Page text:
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Grandpa and Kennedy

“Did you know Grandpa had something to do with bringing Kennedy’s body back?”  My sister asks me this as we’re walking from the Armory to the Metro after a roller derby bout.  It was the day after the 50th anniversary of Kennedy’s death.

As a child, 25 years after the assassination, I loved playing with my grandparents’ matryoshka doll whenever I visited.  In their living room, they sat in chairs on opposite sides of the couch.  While my grandma wrapped herself in a blanket in the corner, my grandpa was usually chewing tobacco in his recliner and spitting the juice in a styrofoam cup.  When I got older, I was surprised to hear people talk about how nasty and disgusting chewing tobacco is: nothing about my grandpa’s chewing repulsed me then, and, as I’ve gotten older, it has become a fond memory.

After my sister imparted the news about Grandpa and Kennedy, I turned to my father over Thanksgiving for the complete story.  

In 1963, the family lived on Shoshone Drive, in Forest Heights, just a few minutes from Andrews Air Force Base, where he was stationed.  A master sergeant in the Air Force, my grandpa served as a loadmaster loading cargo planes.  When Kennedy died, he was part of the team making the arrangements at Andrews for bringing the body back.

Eight years old at the time, my father remembers that my grandpa was gone from the Friday afternoon when Kennedy was assassinated, but back at home at some point over the weekend, when he saw on TV a live broadcast from the base.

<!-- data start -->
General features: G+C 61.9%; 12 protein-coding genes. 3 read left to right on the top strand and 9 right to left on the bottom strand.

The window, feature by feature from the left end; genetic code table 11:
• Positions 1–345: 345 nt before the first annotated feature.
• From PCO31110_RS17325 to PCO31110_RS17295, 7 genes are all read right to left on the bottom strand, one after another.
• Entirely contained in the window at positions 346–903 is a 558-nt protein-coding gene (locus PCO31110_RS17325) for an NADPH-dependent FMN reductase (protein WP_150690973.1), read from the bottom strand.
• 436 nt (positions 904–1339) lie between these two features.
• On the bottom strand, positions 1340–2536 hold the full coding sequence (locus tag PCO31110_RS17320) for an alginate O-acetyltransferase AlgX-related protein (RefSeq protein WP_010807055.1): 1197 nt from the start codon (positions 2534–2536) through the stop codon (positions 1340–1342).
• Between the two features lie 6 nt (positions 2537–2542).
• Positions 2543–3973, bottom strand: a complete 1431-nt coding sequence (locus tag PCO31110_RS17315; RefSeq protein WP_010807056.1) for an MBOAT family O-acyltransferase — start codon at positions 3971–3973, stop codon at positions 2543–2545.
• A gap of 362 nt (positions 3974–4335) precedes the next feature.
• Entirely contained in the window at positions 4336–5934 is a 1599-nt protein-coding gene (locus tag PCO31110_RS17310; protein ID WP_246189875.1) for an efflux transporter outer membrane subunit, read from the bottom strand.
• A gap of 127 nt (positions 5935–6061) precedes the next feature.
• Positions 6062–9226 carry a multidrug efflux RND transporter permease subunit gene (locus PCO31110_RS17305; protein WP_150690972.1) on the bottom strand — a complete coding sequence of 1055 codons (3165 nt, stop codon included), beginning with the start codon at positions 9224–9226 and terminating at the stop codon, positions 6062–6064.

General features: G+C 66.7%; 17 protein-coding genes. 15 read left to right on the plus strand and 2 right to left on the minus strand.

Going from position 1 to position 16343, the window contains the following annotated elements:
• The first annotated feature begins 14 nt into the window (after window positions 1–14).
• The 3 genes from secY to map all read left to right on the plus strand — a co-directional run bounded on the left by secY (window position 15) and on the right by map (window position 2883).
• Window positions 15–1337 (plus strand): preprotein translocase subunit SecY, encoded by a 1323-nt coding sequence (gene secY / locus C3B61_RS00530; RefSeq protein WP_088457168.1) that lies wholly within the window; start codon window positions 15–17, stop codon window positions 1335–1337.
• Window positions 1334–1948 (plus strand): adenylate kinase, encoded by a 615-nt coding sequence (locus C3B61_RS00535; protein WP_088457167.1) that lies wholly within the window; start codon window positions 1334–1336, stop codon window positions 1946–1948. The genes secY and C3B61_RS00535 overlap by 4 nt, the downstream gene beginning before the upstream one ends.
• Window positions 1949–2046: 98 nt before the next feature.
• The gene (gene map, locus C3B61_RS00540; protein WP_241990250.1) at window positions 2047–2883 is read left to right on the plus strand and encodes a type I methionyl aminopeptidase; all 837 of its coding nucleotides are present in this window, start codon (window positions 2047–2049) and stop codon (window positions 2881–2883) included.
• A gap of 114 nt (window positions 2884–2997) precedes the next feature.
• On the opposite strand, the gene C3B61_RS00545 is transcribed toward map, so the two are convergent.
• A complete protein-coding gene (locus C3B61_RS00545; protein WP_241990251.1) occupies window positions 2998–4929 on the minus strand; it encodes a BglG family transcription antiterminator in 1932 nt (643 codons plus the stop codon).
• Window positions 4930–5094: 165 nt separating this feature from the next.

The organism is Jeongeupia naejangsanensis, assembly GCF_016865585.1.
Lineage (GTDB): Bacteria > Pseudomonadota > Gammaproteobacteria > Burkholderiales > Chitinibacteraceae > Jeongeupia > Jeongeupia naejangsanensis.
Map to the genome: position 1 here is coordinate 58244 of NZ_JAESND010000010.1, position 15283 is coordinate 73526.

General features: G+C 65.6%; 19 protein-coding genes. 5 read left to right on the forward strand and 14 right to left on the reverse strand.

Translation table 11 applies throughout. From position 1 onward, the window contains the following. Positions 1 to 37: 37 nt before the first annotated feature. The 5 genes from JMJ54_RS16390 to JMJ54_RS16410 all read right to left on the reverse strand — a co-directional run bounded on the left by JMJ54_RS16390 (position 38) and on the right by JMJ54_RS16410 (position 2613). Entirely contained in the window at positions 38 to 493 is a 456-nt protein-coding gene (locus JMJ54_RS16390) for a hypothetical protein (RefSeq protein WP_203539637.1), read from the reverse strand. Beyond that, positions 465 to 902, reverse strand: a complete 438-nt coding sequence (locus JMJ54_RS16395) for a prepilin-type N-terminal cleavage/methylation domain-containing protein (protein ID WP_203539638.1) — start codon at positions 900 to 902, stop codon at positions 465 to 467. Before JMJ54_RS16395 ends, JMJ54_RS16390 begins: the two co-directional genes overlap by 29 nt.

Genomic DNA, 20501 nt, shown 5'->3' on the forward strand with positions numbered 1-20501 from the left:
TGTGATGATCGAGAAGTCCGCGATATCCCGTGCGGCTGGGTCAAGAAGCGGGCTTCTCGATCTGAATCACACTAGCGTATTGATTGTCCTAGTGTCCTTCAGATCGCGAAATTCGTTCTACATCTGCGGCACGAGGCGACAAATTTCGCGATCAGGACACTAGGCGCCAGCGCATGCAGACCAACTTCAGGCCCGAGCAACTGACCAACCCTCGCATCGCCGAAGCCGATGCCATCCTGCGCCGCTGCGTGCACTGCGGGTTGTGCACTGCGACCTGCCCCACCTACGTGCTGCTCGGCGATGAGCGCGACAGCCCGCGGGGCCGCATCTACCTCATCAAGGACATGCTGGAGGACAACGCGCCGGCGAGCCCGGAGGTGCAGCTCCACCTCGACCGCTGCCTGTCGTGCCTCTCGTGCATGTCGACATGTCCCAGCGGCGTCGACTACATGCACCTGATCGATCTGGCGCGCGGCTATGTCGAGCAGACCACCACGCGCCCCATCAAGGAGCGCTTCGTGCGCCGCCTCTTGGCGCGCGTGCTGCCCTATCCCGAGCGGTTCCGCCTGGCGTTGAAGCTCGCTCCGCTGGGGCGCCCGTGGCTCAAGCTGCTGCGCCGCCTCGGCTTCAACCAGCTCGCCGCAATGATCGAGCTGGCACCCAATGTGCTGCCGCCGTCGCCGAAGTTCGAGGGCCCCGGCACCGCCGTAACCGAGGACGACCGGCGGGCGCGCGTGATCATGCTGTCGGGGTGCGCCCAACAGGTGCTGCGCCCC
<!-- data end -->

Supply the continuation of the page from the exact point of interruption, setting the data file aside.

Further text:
It’s possible the family was watching the arrival of the body at Andrews that same evening.

“Something was wrong” — my father isn’t sure what, but believes it had to do with the casket — “and he got mad and started cussing and drove back to the base.”  He was gone again for the rest of the day.

It did not really surprise me that we hadn’t before heard this little bit of family history from my taciturn father.  (The part of me that is quietly reticent comes from him, I’m sure, and often I like that part best.)

Since learning this, I’ve watched archival footage of the casket’s arrival, trying to identify something wrong, to glean some small piece of information about my grandpa from the images.

Of course, since I don’t really understand what I’m looking at, all I’ve actually discovered is a dozen conspiracy theories I hadn’t heard before.

For now, whatever was wrong at Andrews remains a mystery.

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